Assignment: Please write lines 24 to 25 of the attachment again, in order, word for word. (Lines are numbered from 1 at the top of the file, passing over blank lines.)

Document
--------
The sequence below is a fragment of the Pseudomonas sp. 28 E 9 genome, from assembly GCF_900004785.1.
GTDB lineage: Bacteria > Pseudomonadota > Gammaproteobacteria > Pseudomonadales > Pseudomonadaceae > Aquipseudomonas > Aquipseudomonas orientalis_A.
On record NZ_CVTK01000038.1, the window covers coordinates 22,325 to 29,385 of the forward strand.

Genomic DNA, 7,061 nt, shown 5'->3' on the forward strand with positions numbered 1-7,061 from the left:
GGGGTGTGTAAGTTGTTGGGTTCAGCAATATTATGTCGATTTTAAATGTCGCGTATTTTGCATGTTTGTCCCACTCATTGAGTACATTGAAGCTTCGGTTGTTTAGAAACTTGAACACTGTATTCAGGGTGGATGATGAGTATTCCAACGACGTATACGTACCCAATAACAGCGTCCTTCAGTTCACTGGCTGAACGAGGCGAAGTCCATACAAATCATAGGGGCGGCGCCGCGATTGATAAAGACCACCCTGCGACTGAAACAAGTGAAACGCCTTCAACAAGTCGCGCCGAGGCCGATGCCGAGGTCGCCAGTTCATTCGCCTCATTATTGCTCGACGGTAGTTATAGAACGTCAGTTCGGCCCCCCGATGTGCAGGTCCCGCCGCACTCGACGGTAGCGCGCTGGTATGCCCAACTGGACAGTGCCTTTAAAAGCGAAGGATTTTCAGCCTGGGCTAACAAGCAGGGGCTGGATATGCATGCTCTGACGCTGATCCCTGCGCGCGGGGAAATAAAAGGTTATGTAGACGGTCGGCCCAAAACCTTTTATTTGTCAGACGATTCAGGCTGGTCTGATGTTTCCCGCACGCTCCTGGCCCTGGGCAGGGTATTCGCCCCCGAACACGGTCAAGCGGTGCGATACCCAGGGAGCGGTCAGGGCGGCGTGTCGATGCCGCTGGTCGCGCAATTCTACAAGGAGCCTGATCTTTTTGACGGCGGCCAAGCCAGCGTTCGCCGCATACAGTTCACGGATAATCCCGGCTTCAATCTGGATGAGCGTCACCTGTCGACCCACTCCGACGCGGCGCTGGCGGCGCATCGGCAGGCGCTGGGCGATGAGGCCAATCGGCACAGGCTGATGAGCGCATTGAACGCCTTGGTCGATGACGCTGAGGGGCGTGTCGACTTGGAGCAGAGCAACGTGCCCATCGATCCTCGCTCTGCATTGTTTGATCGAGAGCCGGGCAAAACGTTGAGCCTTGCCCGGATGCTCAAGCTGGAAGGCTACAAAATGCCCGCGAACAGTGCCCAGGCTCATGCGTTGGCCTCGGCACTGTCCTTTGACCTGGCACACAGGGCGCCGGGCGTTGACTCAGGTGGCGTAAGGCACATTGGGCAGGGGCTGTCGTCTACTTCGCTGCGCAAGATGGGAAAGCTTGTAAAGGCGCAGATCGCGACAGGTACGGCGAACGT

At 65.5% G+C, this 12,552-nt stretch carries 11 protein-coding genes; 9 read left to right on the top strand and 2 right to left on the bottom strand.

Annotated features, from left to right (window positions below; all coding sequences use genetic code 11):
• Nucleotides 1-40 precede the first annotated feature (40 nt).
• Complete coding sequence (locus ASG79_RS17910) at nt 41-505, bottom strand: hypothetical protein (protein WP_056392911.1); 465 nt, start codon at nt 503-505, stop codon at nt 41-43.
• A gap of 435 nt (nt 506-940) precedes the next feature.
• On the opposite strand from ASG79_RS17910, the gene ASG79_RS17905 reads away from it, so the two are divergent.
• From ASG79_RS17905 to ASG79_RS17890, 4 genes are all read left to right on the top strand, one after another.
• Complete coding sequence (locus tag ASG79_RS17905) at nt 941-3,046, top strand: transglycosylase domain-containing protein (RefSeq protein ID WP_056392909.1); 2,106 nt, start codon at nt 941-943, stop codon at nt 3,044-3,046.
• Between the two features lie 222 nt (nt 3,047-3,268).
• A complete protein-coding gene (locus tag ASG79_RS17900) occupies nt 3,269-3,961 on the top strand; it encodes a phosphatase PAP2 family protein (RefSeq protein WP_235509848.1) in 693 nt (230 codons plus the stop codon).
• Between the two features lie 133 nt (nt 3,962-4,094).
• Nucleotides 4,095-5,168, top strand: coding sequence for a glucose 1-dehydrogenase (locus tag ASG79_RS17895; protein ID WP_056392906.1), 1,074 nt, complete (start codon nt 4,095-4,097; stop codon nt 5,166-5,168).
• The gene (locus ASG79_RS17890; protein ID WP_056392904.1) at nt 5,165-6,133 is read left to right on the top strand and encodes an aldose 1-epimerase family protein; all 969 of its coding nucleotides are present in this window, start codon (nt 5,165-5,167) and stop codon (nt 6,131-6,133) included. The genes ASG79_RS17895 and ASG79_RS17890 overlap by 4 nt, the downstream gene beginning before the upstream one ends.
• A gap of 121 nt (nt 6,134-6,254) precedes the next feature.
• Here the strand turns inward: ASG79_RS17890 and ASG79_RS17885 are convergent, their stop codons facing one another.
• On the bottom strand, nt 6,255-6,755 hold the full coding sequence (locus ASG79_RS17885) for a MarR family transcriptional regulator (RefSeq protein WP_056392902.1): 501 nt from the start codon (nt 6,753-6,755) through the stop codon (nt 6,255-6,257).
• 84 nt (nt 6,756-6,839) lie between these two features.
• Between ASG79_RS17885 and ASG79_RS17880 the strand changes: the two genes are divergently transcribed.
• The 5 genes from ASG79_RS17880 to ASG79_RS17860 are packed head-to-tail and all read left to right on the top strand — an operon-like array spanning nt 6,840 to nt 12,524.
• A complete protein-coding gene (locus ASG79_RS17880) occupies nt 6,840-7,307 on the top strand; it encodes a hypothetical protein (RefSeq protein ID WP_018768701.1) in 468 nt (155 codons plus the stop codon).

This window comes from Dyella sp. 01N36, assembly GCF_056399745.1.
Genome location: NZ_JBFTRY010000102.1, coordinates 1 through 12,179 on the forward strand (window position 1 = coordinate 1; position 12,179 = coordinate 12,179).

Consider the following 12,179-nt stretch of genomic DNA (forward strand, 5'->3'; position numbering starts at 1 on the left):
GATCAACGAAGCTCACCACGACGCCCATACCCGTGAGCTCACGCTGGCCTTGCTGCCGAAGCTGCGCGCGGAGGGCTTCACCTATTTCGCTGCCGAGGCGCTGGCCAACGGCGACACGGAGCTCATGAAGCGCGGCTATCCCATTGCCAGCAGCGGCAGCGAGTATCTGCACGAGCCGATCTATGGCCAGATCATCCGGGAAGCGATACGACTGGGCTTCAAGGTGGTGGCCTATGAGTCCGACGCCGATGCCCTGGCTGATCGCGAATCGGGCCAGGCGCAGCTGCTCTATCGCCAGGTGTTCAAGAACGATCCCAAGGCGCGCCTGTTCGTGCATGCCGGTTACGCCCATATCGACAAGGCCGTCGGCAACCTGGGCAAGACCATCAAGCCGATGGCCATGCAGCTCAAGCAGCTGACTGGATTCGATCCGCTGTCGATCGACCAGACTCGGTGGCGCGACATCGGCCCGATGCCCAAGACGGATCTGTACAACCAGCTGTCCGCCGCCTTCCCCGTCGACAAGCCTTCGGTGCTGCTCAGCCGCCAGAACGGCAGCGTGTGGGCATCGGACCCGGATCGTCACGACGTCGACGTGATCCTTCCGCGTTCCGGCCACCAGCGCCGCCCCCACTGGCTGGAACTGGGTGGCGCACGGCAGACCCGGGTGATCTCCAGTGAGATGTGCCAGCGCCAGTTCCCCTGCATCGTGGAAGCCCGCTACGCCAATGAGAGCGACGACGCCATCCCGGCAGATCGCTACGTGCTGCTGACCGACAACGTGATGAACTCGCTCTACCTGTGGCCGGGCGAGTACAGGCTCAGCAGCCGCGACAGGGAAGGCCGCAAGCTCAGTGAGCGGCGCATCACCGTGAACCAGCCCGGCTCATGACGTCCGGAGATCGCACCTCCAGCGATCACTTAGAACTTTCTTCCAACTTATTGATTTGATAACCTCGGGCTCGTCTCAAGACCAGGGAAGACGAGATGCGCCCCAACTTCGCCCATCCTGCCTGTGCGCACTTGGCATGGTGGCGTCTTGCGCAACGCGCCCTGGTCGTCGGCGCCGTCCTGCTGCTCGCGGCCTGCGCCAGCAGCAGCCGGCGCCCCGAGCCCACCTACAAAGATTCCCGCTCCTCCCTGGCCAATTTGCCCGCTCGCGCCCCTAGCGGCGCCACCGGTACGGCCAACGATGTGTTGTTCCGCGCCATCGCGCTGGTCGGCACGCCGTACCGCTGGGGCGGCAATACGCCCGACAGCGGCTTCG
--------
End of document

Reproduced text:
• The 5 genes from ASG79_RS17880 to ASG79_RS17860 are packed head-to-tail and all read left to right on the top strand — an operon-like array spanning nt 6,840 to nt 12,524.
• A complete protein-coding gene (locus ASG79_RS17880) occupies nt 6,840-7,307 on the top strand; it encodes a hypothetical protein (RefSeq protein ID WP_018768701.1) in 468 nt (155 codons plus the stop codon).